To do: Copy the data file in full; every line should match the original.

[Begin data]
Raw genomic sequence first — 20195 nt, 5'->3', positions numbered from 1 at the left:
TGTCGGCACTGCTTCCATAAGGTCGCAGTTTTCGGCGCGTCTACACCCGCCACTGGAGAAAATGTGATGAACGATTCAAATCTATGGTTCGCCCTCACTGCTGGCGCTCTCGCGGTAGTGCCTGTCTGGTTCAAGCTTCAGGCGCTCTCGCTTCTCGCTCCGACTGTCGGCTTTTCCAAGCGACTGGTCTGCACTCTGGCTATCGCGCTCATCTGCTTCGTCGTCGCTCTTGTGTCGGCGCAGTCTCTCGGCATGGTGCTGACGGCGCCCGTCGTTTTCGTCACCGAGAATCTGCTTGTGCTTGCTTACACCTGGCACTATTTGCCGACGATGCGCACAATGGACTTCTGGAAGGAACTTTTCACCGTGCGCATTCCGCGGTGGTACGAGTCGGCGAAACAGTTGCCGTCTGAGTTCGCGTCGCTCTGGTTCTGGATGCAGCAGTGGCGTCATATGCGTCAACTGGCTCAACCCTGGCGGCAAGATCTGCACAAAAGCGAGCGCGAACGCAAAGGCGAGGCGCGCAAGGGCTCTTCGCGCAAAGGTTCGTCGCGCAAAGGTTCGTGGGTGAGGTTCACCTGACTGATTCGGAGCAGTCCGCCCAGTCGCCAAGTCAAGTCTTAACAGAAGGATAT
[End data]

Raw genomic sequence first — 20195 nt, 5'->3', positions numbered from 1 at the left:
TGTCGGCACTGCTTCCATAAGGTCGCAGTTTTCGGCGCGTCTACACCCGCCACTGGAGAAAATGTGATGAACGATTCAAATCTATGGTTCGCCCTCACTGCTGGCGCTCTCGCGGTAGTGCCTGTCTGGTTCAAGCTTCAGGCGCTCTCGCTTCTCGCTCCGACTGTCGGCTTTTCCAAGCGACTGGTCTGCACTCTGGCTATCGCGCTCATCTGCTTCGTCGTCGCTCTTGTGTCGGCGCAGTCTCTCGGCATGGTGCTGACGGCGCCCGTCGTTTTCGTCACCGAGAATCTGCTTGTGCTTGCTTACACCTGGCACTATTTGCCGACGATGCGCACAATGGACTTCTGGAAGGAACTTTTCACCGTGCGCATTCCGCGGTGGTACGAGTCGGCGAAACAGTTGCCGTCTGAGTTCGCGTCGCTCTGGTTCTGGATGCAGCAGTGGCGTCATATGCGTCAACTGGCTCAACCCTGGCGGCAAGATCTGCACAAAAGCGAGCGCGAACGCAAAGGCGAGGCGCGCAAGGGCTCTTCGCGCAAAGGTTCGTCGCGCAAAGGTTCGTGGGTGAGGTTCACCTGACTGATTCGGAGCAGTCCGCCCAGTCGCCAAGTCAAGTCTTAACAGAAGGATAT